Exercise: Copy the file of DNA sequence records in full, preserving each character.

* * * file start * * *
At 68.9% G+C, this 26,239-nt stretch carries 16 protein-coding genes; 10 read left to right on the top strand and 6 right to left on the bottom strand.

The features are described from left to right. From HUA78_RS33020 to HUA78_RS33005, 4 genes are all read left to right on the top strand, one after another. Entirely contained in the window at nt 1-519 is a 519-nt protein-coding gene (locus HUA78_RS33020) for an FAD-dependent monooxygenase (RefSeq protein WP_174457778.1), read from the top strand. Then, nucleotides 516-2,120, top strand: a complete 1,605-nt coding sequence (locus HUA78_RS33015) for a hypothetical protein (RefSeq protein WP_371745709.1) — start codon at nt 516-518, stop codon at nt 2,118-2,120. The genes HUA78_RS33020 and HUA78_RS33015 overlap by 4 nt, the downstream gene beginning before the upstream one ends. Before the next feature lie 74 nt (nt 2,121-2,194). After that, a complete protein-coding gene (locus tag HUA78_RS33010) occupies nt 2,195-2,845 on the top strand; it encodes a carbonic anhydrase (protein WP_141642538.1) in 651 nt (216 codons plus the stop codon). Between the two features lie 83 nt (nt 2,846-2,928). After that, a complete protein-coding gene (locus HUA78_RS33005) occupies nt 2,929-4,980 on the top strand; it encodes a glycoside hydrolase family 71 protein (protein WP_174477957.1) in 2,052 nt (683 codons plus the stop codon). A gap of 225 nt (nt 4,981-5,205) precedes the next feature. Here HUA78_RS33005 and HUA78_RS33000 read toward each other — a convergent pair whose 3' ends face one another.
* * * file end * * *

At 68.9% G+C, this 26,239-nt stretch carries 16 protein-coding genes; 10 read left to right on the top strand and 6 right to left on the bottom strand.

The features are described from left to right. From HUA78_RS33020 to HUA78_RS33005, 4 genes are all read left to right on the top strand, one after another. Entirely contained in the window at nt 1-519 is a 519-nt protein-coding gene (locus HUA78_RS33020) for an FAD-dependent monooxygenase (RefSeq protein WP_174457778.1), read from the top strand. Then, nucleotides 516-2,120, top strand: a complete 1,605-nt coding sequence (locus HUA78_RS33015) for a hypothetical protein (RefSeq protein WP_371745709.1) — start codon at nt 516-518, stop codon at nt 2,118-2,120. The genes HUA78_RS33020 and HUA78_RS33015 overlap by 4 nt, the downstream gene beginning before the upstream one ends. Before the next feature lie 74 nt (nt 2,121-2,194). After that, a complete protein-coding gene (locus tag HUA78_RS33010) occupies nt 2,195-2,845 on the top strand; it encodes a carbonic anhydrase (protein WP_141642538.1) in 651 nt (216 codons plus the stop codon). Between the two features lie 83 nt (nt 2,846-2,928). After that, a complete protein-coding gene (locus HUA78_RS33005) occupies nt 2,929-4,980 on the top strand; it encodes a glycoside hydrolase family 71 protein (protein WP_174477957.1) in 2,052 nt (683 codons plus the stop codon). A gap of 225 nt (nt 4,981-5,205) precedes the next feature. Here HUA78_RS33005 and HUA78_RS33000 read toward each other — a convergent pair whose 3' ends face one another.